This battle cost 5,478 Australian casualties, a little more than Menin Road.71 Slowly the effort was winding down. There was a feeling however that the enemy had been rattled by defeats at Menin Road and Polygon Wood and this was not far wrong. The Germans lost confidence in their defence in depth scheme and reverted to a policy of holding the front line strongly. The battalions of the front line regiments were concentrated in the forward zone and each regiment was backed up by a battalion from a reserve division in place of the reserve battalion. The Germans were uncertain about the value of counterattacks. They seemed to fail most of the time, but they did force the British to keep their forward areas heavily manned where they were subject to acquisition by the German artillery. Machine guns were concentrated in the forward zone in batteries of 4 to 8 guns every 250 metres. This new arrangement was therefore an attempt to trade acquisition, exposing more of their own men to fire in order to increase loss to the enemy. Since allied firepower covered the entire front, it was a disastrous error.72


For the third step, both Anzac Corps were put into the line so that the 1st, 2nd, 3rd and New Zealand Divisions would be fighting side by side. The plan was broadly similar to that for Menin Road, except that the attack was made in just two stages, a concession to the terrain. Intelligence had discovered that the Germans knew whether an attack was the real thing or not by the presence of the machine gun barrage so the machine guns did not open until 7 minutes after zero.73


While waiting out in drizzling rain in No Man's land for the barrage to begin, the 1st and 2nd Divisions came under fire from a German barrage and the rear waves began to take heavy casualties. At 0600 the thin Australian barrage began and the German barrage stopped. The diggers rose from their shell holes and started to move forward. Ahead were waves of Germans with bayonets fixed. Incredibly, both sides had chosen to attack at the same place and the same time. The diggers used their firepower, especially that of their Lewis guns, to break up the attack. The ground ahead was a major defensive position studded with pillboxes and there was hard fighting but almost all the objectives were attained. The Battle of Broodeseinde was a fine achievements but cost the three Australian divisions involved 6,432 men. In return, 4,158 German prisoners were processed by the corps cages and casualty clearing stations.74


After a long spell of fine weather, rain fell on eight days out of ten between 4 and 13 October, turning the ground into a quagmire.75 The 3rd Division Artillery was forced to set up alongside short lengths of plank road far from their intended position, which could not be reached under the conditions.76 The heavy howitzers also needed to move forward and I Anzac Corps Heavy Artillery had to rely almost entirely on the light rail system because the caterpillar tracks on the tractors had an overhang of 23 cm and in several places the bends in the road were too sharp for them to negotiate, but siege guns loaded on 6 October were still not in position a week later.77 I Anzac Corps Heavy Artillery did carry out an unusual experiment in having twelve 60 pounders towed into position by tanks.78 Ammunition, no less a problem, became coated with mud and unusable until cleaned.79 It had to be hauled up by mule trains, which now "saved the situation for supplies", hauling up all the rations, water, small arms and field artillery ammunition and even some engineering stores.80 Even the infantry now had trouble getting forward, relying on duckboard tracks.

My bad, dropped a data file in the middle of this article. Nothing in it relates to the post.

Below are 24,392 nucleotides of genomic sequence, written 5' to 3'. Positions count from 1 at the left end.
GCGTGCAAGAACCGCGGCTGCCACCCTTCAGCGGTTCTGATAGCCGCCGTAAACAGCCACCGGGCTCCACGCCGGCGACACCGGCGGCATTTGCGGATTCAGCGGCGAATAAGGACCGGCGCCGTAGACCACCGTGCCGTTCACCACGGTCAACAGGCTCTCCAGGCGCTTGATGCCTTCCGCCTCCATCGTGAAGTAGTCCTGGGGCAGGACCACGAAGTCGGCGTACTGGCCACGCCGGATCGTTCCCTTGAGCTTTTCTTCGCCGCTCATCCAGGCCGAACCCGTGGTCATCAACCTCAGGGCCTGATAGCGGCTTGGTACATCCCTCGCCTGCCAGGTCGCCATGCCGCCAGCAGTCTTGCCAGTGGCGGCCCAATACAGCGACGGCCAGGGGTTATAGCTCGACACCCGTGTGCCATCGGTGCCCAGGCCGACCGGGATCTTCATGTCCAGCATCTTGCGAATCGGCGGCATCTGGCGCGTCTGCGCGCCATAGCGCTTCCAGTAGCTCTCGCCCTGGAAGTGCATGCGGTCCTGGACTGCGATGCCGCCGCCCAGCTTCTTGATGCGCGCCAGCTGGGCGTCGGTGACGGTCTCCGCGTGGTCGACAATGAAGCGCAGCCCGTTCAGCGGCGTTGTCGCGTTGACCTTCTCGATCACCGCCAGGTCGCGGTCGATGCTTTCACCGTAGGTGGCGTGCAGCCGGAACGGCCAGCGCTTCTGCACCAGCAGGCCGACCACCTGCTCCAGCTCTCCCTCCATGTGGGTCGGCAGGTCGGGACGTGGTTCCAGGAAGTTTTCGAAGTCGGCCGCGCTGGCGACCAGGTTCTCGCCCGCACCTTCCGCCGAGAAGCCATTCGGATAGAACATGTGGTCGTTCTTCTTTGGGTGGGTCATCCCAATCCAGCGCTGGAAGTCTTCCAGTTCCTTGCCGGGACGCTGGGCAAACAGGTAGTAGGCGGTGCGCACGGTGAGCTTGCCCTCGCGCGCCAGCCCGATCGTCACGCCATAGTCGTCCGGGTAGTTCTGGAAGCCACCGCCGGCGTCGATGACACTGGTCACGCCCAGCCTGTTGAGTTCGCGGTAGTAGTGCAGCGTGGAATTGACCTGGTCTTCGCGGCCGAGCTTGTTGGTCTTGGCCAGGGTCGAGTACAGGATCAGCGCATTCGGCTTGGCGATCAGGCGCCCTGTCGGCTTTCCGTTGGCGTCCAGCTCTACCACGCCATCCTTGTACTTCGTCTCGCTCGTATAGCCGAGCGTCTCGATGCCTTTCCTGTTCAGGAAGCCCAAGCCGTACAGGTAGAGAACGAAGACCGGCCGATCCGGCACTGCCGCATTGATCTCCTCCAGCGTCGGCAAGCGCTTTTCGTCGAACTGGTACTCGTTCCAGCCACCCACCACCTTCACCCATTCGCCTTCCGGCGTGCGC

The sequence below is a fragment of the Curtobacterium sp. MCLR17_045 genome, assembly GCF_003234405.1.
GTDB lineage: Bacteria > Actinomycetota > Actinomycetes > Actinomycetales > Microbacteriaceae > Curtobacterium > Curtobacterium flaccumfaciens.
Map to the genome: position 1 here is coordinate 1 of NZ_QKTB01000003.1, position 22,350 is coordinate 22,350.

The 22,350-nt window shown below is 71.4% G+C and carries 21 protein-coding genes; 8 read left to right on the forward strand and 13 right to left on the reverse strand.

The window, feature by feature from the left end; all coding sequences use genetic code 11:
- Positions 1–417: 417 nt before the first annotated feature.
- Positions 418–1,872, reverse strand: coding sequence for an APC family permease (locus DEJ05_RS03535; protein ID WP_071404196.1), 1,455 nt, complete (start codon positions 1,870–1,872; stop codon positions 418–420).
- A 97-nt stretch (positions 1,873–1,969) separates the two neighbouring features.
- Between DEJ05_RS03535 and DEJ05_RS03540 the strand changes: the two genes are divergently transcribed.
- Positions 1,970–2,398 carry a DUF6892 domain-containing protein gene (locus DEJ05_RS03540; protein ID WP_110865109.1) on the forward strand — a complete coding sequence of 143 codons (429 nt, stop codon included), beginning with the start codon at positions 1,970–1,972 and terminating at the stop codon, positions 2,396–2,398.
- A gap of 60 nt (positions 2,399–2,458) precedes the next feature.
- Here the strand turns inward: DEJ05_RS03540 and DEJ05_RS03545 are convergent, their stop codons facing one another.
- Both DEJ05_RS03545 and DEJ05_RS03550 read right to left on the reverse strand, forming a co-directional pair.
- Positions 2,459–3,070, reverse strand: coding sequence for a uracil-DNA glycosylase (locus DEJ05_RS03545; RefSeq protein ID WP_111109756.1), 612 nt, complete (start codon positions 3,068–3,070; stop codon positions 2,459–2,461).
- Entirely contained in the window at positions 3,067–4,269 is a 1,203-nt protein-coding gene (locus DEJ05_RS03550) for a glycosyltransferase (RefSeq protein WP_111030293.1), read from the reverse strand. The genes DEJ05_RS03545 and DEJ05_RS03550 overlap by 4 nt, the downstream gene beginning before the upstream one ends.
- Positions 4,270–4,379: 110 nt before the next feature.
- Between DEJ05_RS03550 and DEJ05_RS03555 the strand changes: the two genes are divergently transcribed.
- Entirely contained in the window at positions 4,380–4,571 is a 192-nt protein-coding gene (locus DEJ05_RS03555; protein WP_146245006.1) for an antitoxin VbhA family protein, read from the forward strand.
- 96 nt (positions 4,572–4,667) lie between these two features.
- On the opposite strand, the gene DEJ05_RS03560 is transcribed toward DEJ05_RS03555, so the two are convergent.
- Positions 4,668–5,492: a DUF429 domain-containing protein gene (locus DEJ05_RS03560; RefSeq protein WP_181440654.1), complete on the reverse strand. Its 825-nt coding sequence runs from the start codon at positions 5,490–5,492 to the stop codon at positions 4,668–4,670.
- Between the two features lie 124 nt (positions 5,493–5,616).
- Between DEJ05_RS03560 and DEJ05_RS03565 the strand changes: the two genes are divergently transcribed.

Moreover, the artillery was running short of guns. In September the I Anzac Corps GOCRA, Brigadier General W.J. Napier, had ordered the 1st and 5th Division Artilleries to each surrender six 18 pounders, three 4.5 inch howitzers and a number of spare parts including five No. 7 dial sights and five clinometers to form a pool of spares controlled by the ordnance mobile workshops. 81 He hoped that the pool would enable ordnance to keep the batteries up to strength, but on 12 October, Brigadier General W.L.H. Burgess, commander of the 4th Division Artillery,82 reported that only 87 (80 per cent) of their 18 pounders and 27 (75 per cent) of their 4.5 inch howitzers of the 1st, 2nd and 4th Division Artilleries were serviceable, the rest being out of action or stuck in the mud somewhere,83 and when the Canadians took over two weeks later, they found only 220 of the 360 field guns taken over from the Australians in working condition.84


A disturbing development was the increased employment of gas technology by the Germans. The AIF had been fairly lucky in that it had not been involved in intensive gas warfare earlier. Conditions at Pozieres had been unfavourable for gas and only 230 gas casualties were suffered by the AIF in the whole of 1916, of which 18 were fatal. The bombarding of the Noreuil Valley with over 5,000 gas shells in April 1917 caused only 5 casualties. The 5th Division suffered 150 gas casualties at Bullecourt in May 1917 and the 3rd Division took 425 in the Battle of Messines.85